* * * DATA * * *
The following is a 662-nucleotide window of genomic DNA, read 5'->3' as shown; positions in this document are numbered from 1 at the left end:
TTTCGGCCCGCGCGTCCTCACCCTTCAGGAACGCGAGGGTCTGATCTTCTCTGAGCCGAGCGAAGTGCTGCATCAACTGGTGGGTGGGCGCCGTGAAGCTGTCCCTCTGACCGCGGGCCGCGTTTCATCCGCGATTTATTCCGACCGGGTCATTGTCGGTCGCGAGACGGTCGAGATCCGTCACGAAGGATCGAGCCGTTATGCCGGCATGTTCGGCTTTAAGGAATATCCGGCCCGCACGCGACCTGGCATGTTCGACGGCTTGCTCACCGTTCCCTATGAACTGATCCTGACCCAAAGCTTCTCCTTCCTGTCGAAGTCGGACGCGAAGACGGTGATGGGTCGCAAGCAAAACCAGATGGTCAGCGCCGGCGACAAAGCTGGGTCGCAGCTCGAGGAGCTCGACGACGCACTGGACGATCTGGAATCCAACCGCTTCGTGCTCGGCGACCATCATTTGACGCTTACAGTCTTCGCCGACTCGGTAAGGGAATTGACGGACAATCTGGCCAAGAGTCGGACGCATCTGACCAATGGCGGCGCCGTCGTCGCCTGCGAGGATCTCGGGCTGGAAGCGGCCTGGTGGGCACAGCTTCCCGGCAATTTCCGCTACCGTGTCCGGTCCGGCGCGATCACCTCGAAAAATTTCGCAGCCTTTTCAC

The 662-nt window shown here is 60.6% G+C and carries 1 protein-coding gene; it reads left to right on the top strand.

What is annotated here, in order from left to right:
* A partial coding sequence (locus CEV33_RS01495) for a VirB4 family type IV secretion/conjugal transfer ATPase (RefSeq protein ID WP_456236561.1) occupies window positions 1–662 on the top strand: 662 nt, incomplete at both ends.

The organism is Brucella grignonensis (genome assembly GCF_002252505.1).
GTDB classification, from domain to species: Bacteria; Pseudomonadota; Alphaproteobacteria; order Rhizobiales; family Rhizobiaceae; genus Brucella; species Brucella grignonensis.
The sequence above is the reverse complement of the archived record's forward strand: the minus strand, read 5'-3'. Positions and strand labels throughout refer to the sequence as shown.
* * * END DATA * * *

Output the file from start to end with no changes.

The following is a 662-nucleotide window of genomic DNA, read 5'->3' as shown; positions in this document are numbered from 1 at the left end:
TTTCGGCCCGCGCGTCCTCACCCTTCAGGAACGCGAGGGTCTGATCTTCTCTGAGCCGAGCGAAGTGCTGCATCAACTGGTGGGTGGGCGCCGTGAAGCTGTCCCTCTGACCGCGGGCCGCGTTTCATCCGCGATTTATTCCGACCGGGTCATTGTCGGTCGCGAGACGGTCGAGATCCGTCACGAAGGATCGAGCCGTTATGCCGGCATGTTCGGCTTTAAGGAATATCCGGCCCGCACGCGACCTGGCATGTTCGACGGCTTGCTCACCGTTCCCTATGAACTGATCCTGACCCAAAGCTTCTCCTTCCTGTCGAAGTCGGACGCGAAGACGGTGATGGGTCGCAAGCAAAACCAGATGGTCAGCGCCGGCGACAAAGCTGGGTCGCAGCTCGAGGAGCTCGACGACGCACTGGACGATCTGGAATCCAACCGCTTCGTGCTCGGCGACCATCATTTGACGCTTACAGTCTTCGCCGACTCGGTAAGGGAATTGACGGACAATCTGGCCAAGAGTCGGACGCATCTGACCAATGGCGGCGCCGTCGTCGCCTGCGAGGATCTCGGGCTGGAAGCGGCCTGGTGGGCACAGCTTCCCGGCAATTTCCGCTACCGTGTCCGGTCCGGCGCGATCACCTCGAAAAATTTCGCAGCCTTTTCAC

The 662-nt window shown here is 60.6% G+C and carries 1 protein-coding gene; it reads left to right on the top strand.

What is annotated here, in order from left to right:
* A partial coding sequence (locus CEV33_RS01495) for a VirB4 family type IV secretion/conjugal transfer ATPase (RefSeq protein ID WP_456236561.1) occupies window positions 1–662 on the top strand: 662 nt, incomplete at both ends.

The organism is Brucella grignonensis (genome assembly GCF_002252505.1).
GTDB classification, from domain to species: Bacteria; Pseudomonadota; Alphaproteobacteria; order Rhizobiales; family Rhizobiaceae; genus Brucella; species Brucella grignonensis.
The sequence above is the reverse complement of the archived record's forward strand: the minus strand, read 5'-3'. Positions and strand labels throughout refer to the sequence as shown.